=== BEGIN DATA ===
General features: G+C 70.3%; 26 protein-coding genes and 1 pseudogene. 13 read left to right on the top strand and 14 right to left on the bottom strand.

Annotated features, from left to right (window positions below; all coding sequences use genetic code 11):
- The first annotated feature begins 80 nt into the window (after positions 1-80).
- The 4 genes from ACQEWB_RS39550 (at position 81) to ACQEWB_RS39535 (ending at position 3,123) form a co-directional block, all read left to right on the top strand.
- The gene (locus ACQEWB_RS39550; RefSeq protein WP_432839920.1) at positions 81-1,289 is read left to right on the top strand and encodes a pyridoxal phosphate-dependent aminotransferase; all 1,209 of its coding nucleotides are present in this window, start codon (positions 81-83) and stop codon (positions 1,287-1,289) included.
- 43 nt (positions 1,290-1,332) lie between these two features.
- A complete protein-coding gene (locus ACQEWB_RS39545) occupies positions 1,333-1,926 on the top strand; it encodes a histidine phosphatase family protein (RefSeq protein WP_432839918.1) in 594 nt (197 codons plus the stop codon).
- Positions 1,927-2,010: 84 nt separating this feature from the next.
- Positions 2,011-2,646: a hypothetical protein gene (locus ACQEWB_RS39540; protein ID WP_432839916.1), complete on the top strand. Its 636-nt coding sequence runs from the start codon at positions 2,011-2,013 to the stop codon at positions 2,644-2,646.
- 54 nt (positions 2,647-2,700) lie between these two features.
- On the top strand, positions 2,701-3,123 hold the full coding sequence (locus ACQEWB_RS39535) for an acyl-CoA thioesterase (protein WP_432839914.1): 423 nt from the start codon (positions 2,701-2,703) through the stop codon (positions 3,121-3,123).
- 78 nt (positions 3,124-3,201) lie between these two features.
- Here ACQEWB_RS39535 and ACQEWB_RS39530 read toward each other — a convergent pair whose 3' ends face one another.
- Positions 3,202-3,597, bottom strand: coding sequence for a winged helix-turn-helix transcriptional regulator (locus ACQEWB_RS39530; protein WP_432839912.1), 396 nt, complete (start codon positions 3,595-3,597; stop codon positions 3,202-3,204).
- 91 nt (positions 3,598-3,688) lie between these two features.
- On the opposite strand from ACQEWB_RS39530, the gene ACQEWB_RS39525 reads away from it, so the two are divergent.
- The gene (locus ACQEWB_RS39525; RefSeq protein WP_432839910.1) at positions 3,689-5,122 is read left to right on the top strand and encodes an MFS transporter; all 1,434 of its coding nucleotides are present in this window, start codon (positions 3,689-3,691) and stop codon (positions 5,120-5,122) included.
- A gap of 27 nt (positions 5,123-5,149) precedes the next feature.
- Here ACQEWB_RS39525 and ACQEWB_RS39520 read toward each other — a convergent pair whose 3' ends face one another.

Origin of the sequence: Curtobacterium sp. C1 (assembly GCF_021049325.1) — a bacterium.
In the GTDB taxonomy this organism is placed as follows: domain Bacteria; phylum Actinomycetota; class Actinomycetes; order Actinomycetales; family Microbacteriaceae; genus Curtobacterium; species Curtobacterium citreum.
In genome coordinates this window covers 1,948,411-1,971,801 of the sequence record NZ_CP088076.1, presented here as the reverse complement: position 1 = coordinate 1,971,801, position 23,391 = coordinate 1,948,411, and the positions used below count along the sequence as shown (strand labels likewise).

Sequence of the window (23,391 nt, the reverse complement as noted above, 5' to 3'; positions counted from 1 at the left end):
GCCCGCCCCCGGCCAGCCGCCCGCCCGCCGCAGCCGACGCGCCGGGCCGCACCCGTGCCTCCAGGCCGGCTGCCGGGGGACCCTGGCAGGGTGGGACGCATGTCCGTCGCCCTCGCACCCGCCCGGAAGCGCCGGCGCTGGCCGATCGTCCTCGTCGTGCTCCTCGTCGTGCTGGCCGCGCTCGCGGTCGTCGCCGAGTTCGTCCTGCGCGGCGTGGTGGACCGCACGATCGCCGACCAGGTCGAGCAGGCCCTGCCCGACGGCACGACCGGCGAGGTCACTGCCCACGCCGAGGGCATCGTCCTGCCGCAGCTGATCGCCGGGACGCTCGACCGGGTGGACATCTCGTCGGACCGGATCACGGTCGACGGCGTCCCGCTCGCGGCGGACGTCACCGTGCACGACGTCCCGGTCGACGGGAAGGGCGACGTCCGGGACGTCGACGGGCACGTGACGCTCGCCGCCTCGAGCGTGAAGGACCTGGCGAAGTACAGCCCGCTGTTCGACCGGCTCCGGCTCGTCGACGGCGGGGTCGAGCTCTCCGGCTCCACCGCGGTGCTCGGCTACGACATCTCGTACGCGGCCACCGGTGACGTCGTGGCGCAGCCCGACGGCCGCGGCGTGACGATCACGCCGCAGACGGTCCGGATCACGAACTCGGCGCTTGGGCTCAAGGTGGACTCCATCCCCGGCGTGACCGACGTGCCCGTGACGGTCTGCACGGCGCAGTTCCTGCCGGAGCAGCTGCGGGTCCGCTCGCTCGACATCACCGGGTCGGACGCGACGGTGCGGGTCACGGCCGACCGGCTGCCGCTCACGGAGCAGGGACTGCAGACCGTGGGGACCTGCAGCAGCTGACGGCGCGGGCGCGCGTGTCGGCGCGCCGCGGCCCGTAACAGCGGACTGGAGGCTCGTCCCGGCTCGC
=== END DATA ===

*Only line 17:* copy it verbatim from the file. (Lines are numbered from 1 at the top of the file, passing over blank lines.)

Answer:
- The gene (locus ACQEWB_RS39525; RefSeq protein WP_432839910.1) at positions 3,689-5,122 is read left to right on the top strand and encodes an MFS transporter; all 1,434 of its coding nucleotides are present in this window, start codon (positions 3,689-3,691) and stop codon (positions 5,120-5,122) included.